By the beginning of October, nearly all of the state legislatures have adjourned for 2005 (only seven remain in session), and in their wake, they leave numerous new laws affecting access to and availability of reproductive health services. To date, a total of 80 laws have been enacted, compared with 28 for all of 2005.

So far this year, 43 measures that restrict access to reproductive health care have been enacted (up from 16 last year), including measures that

  • criminalize abortion in the event Roe v. Wade is overturned (South Dakota);
  • require women to receive counseling at least 24 hours before having an abortion (Georgia, Louisiana, Oklahoma and South Dakota);
  • provide women seeking an abortion with scientifically unsupported information on fetal pain (Arkansas, Georgia and Minnesota);
  • require minors seeking an abortion to obtain parental consent (Arkansas, Idaho and Texas) or give parental notice (Florida, Georgia, Oklahoma and South Dakota);
  • penalize those assisting a minor in crossing state lines for an abortion (Missouri);
  • fund organizations that provide “alternatives to abortion” counseling and services for pregnant women (Florida, Kansas, Minnesota, Missouri, North Dakota, Ohio, Pennsylvania and Texas); and
  • exclude agencies that provide abortion-related services from participating in state family planning programs (Ohio, Pennsylvania and Texas).

On the other hand, 20 measures designed to increase access to reproductive health care have been approved this year (compared with 3 last year), including measures that

  • permit pharmacists to dispense emergency contraceptives without a prescription (Massachusetts and New Hampshire);
  • provide sexual assault victims with services related to emergency contraception (Massachusetts, New Jersey and Texas);
  • expand Medicaid eligibility for family planning (Connecticut, Indiana and Texas);
  • protect access to contraceptives by limiting pharmacist refusals (California);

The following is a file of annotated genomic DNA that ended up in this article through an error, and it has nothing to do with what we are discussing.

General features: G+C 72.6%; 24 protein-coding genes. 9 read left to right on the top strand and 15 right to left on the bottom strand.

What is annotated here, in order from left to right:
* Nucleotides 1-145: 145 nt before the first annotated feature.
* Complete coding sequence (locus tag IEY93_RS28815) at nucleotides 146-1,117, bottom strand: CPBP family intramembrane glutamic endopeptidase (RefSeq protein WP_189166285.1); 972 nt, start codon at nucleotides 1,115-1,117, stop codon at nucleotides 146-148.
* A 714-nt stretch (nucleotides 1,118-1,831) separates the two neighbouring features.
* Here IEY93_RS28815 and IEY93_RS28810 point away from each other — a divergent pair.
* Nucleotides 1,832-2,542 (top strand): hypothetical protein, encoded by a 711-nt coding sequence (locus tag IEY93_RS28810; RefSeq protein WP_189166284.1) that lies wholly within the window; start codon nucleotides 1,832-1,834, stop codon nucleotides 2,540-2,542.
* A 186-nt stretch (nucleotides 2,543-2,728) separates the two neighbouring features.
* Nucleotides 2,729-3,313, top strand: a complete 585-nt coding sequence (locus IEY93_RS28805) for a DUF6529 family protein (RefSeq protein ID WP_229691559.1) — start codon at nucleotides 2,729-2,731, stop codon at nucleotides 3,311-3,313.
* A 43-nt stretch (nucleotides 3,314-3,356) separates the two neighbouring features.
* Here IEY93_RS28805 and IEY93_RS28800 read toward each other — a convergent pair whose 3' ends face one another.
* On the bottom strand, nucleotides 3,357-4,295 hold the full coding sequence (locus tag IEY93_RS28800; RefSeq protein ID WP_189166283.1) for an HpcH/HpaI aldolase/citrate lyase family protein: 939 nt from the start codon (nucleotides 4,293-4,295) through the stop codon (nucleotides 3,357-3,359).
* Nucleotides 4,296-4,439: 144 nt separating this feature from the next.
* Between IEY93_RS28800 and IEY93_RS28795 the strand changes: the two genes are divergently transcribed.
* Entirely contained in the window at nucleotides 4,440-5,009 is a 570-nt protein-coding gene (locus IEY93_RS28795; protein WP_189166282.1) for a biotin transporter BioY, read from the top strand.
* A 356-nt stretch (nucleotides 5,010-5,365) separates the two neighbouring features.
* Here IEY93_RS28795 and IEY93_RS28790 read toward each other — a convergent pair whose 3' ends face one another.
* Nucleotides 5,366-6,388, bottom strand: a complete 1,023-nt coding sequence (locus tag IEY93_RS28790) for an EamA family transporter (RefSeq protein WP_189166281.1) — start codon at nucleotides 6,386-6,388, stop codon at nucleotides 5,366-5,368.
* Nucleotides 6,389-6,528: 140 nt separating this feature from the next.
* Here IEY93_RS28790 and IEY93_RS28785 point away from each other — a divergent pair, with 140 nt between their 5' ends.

• require coverage of contraception within insurance plans (Arkansas and West Virginia); and
  • protect access to abortion clinics (Montana).

In addition, other measures were enacted that would

  • consider a fetus a person under homicide statutes (Arizona, Florida, Maryland, Oklahoma and West Virginia);
  • provide enhanced penalties for killing a pregnant woman (Maine); and
  • allow stem cell research (Connecticut, Indiana and Massachusetts).

Parental involvement in minors’ abortions has also been a hot issue this year in the states. To date, eight states—Arkansas, Idaho, Florida, Georgia, Missouri, Oklahoma, South Dakota and Texas—have passed or amended parental involvement laws this year. Missouri’s new law, which is blocked pending the resolution of a court case, would prohibit anyone from helping a minor obtain an out-of-state abortion. In addition, after seven years in legal limbo, Ohio’s parental consent law, although still being challenged, was allowed to go into effect and replace the existing parental notification law.

The question of parental involvement is likely to remain in the news. The U.S. Supreme Court has agreed to hear the case of New Hampshire’s enjoined parental notification law during this year’s term. And the question of whether a parent must be notified before an abortion is performed on a minor is up for vote in California’s upcoming special election (see Teenagers’ Access to Confidential Reproductive Health Services).

Click on the links below for more information.

Monthly updates on sexual and reproductive health and rights developments in the states

The current status of state policies

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